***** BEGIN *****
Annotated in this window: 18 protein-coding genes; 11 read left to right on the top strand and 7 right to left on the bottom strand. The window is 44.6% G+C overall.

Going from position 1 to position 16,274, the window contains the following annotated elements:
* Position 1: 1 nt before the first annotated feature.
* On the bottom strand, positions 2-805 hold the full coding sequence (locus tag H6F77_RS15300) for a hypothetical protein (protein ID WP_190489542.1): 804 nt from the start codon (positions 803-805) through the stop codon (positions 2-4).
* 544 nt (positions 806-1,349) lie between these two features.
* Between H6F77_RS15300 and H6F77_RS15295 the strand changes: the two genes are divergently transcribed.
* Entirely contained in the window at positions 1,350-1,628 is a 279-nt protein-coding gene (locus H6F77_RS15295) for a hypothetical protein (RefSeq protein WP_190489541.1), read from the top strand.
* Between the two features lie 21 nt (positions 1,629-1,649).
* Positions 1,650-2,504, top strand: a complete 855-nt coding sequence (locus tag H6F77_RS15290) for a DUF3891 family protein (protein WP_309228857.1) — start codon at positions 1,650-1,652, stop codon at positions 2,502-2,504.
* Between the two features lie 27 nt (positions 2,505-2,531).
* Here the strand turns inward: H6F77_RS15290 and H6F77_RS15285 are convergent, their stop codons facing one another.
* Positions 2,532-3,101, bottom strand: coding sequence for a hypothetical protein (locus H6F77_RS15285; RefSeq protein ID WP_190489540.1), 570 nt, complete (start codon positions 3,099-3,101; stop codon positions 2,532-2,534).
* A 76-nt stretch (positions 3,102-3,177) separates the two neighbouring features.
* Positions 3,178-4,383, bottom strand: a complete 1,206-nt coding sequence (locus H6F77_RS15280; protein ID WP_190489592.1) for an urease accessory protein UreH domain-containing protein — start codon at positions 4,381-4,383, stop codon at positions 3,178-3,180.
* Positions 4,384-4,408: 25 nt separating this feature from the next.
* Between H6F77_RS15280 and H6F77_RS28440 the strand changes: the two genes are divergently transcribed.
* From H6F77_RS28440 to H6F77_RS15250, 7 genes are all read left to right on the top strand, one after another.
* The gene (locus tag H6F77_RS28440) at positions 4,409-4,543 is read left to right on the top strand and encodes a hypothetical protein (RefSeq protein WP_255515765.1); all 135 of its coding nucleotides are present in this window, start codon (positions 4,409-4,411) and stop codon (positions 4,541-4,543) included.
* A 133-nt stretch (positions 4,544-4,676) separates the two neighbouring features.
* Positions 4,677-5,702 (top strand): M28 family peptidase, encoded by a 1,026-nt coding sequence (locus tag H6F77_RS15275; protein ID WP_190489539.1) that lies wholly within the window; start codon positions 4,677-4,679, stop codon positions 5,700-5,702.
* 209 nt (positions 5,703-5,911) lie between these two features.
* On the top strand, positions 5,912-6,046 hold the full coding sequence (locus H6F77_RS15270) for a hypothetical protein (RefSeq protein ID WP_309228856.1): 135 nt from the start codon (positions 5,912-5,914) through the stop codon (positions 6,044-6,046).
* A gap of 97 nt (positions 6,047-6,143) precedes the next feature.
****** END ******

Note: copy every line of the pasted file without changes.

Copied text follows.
Annotated in this window: 18 protein-coding genes; 11 read left to right on the top strand and 7 right to left on the bottom strand. The window is 44.6% G+C overall.

Going from position 1 to position 16,274, the window contains the following annotated elements:
* Position 1: 1 nt before the first annotated feature.
* On the bottom strand, positions 2-805 hold the full coding sequence (locus tag H6F77_RS15300) for a hypothetical protein (protein ID WP_190489542.1): 804 nt from the start codon (positions 803-805) through the stop codon (positions 2-4).
* 544 nt (positions 806-1,349) lie between these two features.
* Between H6F77_RS15300 and H6F77_RS15295 the strand changes: the two genes are divergently transcribed.
* Entirely contained in the window at positions 1,350-1,628 is a 279-nt protein-coding gene (locus H6F77_RS15295) for a hypothetical protein (RefSeq protein WP_190489541.1), read from the top strand.
* Between the two features lie 21 nt (positions 1,629-1,649).
* Positions 1,650-2,504, top strand: a complete 855-nt coding sequence (locus tag H6F77_RS15290) for a DUF3891 family protein (protein WP_309228857.1) — start codon at positions 1,650-1,652, stop codon at positions 2,502-2,504.
* Between the two features lie 27 nt (positions 2,505-2,531).
* Here the strand turns inward: H6F77_RS15290 and H6F77_RS15285 are convergent, their stop codons facing one another.
* Positions 2,532-3,101, bottom strand: coding sequence for a hypothetical protein (locus H6F77_RS15285; RefSeq protein ID WP_190489540.1), 570 nt, complete (start codon positions 3,099-3,101; stop codon positions 2,532-2,534).
* A 76-nt stretch (positions 3,102-3,177) separates the two neighbouring features.
* Positions 3,178-4,383, bottom strand: a complete 1,206-nt coding sequence (locus H6F77_RS15280; protein ID WP_190489592.1) for an urease accessory protein UreH domain-containing protein — start codon at positions 4,381-4,383, stop codon at positions 3,178-3,180.
* Positions 4,384-4,408: 25 nt separating this feature from the next.
* Between H6F77_RS15280 and H6F77_RS28440 the strand changes: the two genes are divergently transcribed.
* From H6F77_RS28440 to H6F77_RS15250, 7 genes are all read left to right on the top strand, one after another.
* The gene (locus tag H6F77_RS28440) at positions 4,409-4,543 is read left to right on the top strand and encodes a hypothetical protein (RefSeq protein WP_255515765.1); all 135 of its coding nucleotides are present in this window, start codon (positions 4,409-4,411) and stop codon (positions 4,541-4,543) included.
* A 133-nt stretch (positions 4,544-4,676) separates the two neighbouring features.
* Positions 4,677-5,702 (top strand): M28 family peptidase, encoded by a 1,026-nt coding sequence (locus tag H6F77_RS15275; protein ID WP_190489539.1) that lies wholly within the window; start codon positions 4,677-4,679, stop codon positions 5,700-5,702.
* 209 nt (positions 5,703-5,911) lie between these two features.
* On the top strand, positions 5,912-6,046 hold the full coding sequence (locus H6F77_RS15270) for a hypothetical protein (RefSeq protein ID WP_309228856.1): 135 nt from the start codon (positions 5,912-5,914) through the stop codon (positions 6,044-6,046).
* A gap of 97 nt (positions 6,047-6,143) precedes the next feature.